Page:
December 17, 2013
Ohio hunters checked 75,408 white-tailed deer during the weeklong gun hunting season, Dec. 2-8, according to the ODNR Division of Wildlife.
According to the ODNR, hunting is the best and most effective management tool for maintaining Ohio’s healthy deer population. Hunters have harvested 162,720 deer so far in the 2013 hunting seasons, compared to 171,867 at the same point last year, a 5 percent difference.
The ODNR Division of Wildlife remains committed to properly managing Ohio’s deer populations through a combination of regulatory and programmatic changes. The goal of Ohio’s Deer Management Program is to provide a deer population that maximizes recreational opportunities, while minimizing conflicts with landowners and motorists. This ensures that Ohio’s deer herd is maintained at a level that is both acceptable to most, and biologically sound.
Until recently, the populations in nearly all of Ohio’s counties were well above their target numbers. In the last few years, through increased harvests, dramatic strides have been made in many counties to bring those populations closer toward their goal. Once a county’s deer population is near goal, harvest regulations are adjusted to maintain the population near that goal.
Archery season remains open through Sunday, Feb. 2, 2014. The muzzleloader season is Jan. 4-7, 2014.
Counties reporting the highest number of checked deer during the 2013 gun season: Coshocton (2,658), Muskingum (2,604), Tuscarawas (2,604), Guernsey (2,401), Ashtabula (2,334), Harrison (2,133), Carroll (2,019), Knox (1,966), Licking (1,887) and Belmont (1,851). Coshocton County also had the most deer checked in the 2012 deer gun season (3,119).
Deer hunting in Ohio continues to be a popular activity for many who enjoy the outdoors. Ohio hunters checked 218,910 deer during the 2012-2013 season. Ohio ranks fifth nationally in resident hunters and 11th in the number of jobs associated with hunting-related industries. Hunting has a more than $853 million economic impact in Ohio through the sale of equipment, fuel, food, lodging and more, according to the National Shooting Sports Foundation’s Hunting in America: An Economic Force for Conservation publication.
Locally, all the area counties were way down compared to last year’s gun season harvest, and lately, the trend continues to be a decrease from each previous year. For example, Morrow County hunters harvested 640 deer compared to the previous year’s 844. Knox County hunters checked in 1,966 this year compared to last year’s 2,159 and Richland County hunters checked in 1,182 compared to last year’s 1,418. You certainly can’t blame it on poor weather. Sure, opening day had some nasty fog that lingered around forever but the rest of the week was pretty good for hunting. Some might try to partially blame the low harvest on a lot of standing corn still around but the bottom line is the deer numbers just aren’t what they used to be.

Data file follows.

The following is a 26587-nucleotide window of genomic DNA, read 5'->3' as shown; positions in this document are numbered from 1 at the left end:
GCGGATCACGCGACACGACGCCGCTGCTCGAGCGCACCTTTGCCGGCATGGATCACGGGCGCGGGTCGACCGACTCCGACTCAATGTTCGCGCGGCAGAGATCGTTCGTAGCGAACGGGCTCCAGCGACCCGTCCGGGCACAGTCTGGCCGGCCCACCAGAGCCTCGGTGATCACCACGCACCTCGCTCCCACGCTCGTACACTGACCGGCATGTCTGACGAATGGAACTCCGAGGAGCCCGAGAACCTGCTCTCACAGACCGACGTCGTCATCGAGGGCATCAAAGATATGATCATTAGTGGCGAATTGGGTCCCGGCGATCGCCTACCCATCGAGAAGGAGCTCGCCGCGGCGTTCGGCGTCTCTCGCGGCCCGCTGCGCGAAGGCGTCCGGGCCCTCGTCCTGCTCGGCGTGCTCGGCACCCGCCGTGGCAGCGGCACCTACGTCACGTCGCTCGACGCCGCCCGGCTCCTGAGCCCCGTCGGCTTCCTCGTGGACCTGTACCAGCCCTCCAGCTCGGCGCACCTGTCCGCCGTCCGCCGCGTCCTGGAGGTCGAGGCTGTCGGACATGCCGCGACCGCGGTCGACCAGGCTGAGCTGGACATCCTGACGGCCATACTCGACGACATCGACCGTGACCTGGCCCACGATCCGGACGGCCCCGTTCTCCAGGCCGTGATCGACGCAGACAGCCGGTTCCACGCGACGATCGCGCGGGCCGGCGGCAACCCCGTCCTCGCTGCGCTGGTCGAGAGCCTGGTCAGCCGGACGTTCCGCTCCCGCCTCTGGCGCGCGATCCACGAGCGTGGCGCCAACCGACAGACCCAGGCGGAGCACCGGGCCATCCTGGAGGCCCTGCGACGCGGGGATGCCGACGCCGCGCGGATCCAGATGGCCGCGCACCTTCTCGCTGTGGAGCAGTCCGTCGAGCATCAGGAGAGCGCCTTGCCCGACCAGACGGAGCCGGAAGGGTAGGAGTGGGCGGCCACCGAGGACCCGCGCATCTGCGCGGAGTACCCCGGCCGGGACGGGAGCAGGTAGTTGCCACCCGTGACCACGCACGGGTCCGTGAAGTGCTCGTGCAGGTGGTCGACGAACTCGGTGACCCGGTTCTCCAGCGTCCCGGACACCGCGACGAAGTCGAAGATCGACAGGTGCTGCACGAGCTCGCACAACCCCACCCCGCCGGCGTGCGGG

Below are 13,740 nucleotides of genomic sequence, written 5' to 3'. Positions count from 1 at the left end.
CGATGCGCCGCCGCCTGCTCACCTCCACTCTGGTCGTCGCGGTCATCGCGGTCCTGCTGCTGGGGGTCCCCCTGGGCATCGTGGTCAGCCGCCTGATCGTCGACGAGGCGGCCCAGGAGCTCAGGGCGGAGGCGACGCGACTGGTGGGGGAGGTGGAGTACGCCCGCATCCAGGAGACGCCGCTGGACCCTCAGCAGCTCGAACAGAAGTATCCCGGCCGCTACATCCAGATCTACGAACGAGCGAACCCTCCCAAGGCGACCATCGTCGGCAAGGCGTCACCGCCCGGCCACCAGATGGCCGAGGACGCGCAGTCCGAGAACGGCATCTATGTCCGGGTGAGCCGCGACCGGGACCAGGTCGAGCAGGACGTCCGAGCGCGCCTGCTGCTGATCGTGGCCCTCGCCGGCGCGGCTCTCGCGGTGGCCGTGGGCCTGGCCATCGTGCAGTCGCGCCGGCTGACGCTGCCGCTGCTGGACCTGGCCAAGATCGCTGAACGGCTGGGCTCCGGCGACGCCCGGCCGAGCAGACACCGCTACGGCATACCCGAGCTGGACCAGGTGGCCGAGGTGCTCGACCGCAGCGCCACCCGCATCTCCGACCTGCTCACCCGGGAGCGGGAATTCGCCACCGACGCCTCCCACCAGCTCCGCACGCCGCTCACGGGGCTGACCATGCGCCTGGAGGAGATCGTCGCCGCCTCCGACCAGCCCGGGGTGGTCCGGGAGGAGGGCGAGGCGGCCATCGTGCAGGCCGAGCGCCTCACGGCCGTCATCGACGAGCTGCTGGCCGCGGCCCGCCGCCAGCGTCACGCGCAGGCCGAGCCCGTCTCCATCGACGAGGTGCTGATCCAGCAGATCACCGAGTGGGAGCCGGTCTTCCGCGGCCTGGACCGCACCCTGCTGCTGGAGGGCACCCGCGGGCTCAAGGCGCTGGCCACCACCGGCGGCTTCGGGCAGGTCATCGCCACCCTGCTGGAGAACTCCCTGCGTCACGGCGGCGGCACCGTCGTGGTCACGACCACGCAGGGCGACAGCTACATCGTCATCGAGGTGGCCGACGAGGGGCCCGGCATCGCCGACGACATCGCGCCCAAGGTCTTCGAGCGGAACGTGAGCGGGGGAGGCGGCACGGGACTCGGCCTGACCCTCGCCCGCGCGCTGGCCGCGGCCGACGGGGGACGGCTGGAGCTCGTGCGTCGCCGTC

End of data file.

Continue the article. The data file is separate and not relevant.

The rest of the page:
I have talked to a lot of deer hunters who hunt in all three of the counties mentioned above and they all tell me they just aren’t seeing the deer they are used to seeing. It is getting to the point where some hunters are starting to express their frustration and they are asking when is enough enough in regards to the ODNR continuing to strive to lower the state’s deer herd? • Mother Nature has thrown winter at us very hard with most of the lakes and ponds making some serious ice right now but it is still a great time to be hunting waterfowl. The area is holding a lot of Canada geese and mallards and if you can find some open water (mainly creeks and rivers) or the corn fields where they are feeding, you can have some very good hunts. Hunting in these frigid temperatures is not for the faint of heart, but you can very successful if you put some work into it.
• As I mentioned, the frigid temperatures has the water turning hard and in many places it should be over four inches of ice, which is what I consider the minimum amount of ice that is safe to be on. Before long, the hard water fishermen will be out in full force, if they aren’t already. I am told that for the first time, Clear Fork Reservoir will be open for ice fishing as soon as the ice is thick enough to be considered safe. Check at the office at the ramp for any indication that the lake is open for ice fishing.
If you have never ice fished before and want to learn, you can join the experts from the ODNR Division of Wildlife for a free ice fishing workshop on Thursday, January 9th from 6:30pm to 8:30pm. The evening will take place indoors at Wildlife District Three, 912 Portage Lakes Drive, Akron. Topics to be covered during the two-hour workshop will include: planning and preparation, equipment usage, fish identification, and safety. The workshop is free but pre-registration is required as seating is limited. Call Ken Fry, Division of Wildlife, at (330) 245-3030.
Until next time, Good Hunting and Good Fishing!